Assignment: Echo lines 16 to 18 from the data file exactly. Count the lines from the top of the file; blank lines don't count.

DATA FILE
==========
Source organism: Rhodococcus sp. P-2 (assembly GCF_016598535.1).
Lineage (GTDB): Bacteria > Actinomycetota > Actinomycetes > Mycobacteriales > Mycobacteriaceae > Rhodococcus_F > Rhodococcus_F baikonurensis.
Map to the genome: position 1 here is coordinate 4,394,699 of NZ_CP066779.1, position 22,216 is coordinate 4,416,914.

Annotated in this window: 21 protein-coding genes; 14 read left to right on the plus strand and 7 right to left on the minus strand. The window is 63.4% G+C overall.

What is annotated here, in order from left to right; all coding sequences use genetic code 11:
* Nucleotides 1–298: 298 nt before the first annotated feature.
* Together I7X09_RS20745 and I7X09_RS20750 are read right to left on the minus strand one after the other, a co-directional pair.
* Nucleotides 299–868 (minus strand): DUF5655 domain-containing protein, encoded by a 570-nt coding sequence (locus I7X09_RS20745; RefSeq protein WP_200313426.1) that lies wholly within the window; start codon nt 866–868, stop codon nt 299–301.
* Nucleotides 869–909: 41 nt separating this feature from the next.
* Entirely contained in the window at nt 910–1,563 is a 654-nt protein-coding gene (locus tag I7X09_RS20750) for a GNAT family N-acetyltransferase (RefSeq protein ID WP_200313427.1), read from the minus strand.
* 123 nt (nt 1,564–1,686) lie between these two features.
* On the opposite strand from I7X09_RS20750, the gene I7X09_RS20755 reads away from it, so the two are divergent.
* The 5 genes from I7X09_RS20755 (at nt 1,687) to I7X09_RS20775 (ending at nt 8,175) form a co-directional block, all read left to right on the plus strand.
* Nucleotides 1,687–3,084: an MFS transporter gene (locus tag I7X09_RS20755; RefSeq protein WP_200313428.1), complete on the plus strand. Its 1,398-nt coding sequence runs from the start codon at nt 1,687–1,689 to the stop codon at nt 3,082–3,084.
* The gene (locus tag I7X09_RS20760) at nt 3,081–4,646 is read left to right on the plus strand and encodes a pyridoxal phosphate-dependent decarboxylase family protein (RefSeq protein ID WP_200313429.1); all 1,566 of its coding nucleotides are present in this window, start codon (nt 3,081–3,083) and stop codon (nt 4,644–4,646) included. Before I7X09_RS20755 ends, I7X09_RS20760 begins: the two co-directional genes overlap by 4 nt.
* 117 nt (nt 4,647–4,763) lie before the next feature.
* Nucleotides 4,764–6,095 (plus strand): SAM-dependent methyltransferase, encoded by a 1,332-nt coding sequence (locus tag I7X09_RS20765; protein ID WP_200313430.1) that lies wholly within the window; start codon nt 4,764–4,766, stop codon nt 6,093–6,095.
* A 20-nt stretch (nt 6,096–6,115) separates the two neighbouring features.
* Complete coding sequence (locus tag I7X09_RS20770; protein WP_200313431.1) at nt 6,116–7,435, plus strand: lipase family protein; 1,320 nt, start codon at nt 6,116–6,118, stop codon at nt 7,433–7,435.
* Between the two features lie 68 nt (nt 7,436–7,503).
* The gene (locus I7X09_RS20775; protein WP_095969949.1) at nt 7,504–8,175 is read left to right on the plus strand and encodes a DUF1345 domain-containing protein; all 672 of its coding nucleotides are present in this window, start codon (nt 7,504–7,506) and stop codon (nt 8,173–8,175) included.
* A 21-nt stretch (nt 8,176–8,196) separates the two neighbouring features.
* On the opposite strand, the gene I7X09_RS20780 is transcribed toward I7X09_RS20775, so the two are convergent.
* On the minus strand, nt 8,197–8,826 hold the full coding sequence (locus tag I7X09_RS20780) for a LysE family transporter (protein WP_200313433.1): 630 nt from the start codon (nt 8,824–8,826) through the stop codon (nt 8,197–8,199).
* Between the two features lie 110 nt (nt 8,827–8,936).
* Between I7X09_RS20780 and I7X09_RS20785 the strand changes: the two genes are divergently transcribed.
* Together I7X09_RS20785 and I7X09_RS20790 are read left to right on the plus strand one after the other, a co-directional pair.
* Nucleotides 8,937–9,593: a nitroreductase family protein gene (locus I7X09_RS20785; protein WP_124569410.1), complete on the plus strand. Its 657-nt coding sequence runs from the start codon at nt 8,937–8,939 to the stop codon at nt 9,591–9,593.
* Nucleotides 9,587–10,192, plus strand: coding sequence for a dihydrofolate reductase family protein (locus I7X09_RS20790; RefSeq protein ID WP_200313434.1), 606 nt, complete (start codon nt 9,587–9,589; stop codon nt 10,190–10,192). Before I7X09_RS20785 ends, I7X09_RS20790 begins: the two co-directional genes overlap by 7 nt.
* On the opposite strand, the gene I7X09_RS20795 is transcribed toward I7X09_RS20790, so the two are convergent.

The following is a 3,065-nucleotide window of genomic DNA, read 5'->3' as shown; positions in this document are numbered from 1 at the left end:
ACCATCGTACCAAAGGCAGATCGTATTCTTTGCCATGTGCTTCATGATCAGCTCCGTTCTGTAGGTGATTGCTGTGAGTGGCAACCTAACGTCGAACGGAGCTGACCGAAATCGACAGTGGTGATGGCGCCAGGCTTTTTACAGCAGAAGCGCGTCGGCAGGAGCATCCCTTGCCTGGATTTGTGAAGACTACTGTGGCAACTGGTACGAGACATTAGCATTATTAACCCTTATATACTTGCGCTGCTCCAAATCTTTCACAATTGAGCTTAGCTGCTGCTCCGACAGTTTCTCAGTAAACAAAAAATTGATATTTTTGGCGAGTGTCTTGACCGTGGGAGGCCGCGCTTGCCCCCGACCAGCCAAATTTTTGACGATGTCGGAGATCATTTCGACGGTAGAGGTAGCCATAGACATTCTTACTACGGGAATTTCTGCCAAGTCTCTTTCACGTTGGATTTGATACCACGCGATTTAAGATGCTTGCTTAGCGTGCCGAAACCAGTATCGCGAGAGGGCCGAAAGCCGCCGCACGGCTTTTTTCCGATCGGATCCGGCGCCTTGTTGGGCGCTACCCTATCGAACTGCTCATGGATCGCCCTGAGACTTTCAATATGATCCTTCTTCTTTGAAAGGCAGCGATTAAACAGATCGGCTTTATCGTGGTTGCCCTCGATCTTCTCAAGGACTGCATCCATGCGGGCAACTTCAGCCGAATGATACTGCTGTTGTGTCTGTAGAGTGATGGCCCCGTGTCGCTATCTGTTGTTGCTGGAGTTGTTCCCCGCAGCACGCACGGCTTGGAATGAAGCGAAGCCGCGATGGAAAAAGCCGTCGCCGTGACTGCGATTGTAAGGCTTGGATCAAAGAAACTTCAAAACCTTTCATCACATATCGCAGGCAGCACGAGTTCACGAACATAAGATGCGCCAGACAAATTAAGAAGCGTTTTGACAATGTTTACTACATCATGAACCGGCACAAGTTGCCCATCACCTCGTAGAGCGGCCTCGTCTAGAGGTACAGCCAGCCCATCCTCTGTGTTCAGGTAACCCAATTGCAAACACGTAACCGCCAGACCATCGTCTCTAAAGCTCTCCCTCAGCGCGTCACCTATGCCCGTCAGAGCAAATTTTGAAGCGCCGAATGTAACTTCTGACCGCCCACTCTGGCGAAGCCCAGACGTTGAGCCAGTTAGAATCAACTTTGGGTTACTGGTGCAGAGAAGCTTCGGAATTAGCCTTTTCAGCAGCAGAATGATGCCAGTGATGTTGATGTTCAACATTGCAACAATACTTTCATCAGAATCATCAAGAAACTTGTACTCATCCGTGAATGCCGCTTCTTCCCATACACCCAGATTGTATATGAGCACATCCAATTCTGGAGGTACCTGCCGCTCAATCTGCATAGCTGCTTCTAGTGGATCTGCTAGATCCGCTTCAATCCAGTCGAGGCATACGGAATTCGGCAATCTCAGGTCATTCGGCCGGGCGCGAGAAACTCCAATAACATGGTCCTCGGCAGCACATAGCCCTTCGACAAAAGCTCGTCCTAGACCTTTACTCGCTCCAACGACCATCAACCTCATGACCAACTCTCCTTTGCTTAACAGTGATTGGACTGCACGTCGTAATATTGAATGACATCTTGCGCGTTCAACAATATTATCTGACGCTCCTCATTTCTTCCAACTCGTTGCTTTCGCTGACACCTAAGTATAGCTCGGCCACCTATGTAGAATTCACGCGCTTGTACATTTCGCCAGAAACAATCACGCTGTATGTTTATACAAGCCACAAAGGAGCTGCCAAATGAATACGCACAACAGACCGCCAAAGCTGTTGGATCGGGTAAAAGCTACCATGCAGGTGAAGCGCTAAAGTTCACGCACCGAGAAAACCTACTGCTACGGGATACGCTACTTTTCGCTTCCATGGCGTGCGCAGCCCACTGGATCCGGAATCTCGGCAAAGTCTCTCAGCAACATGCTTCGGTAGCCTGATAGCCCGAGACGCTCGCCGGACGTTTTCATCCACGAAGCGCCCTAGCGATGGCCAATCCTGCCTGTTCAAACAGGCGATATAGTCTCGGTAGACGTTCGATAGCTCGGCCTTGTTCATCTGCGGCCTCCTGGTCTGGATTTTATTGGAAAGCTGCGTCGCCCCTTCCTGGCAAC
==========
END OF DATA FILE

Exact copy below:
* 117 nt (nt 4,647–4,763) lie before the next feature.
* Nucleotides 4,764–6,095 (plus strand): SAM-dependent methyltransferase, encoded by a 1,332-nt coding sequence (locus tag I7X09_RS20765; protein ID WP_200313430.1) that lies wholly within the window; start codon nt 4,764–4,766, stop codon nt 6,093–6,095.
* A 20-nt stretch (nt 6,096–6,115) separates the two neighbouring features.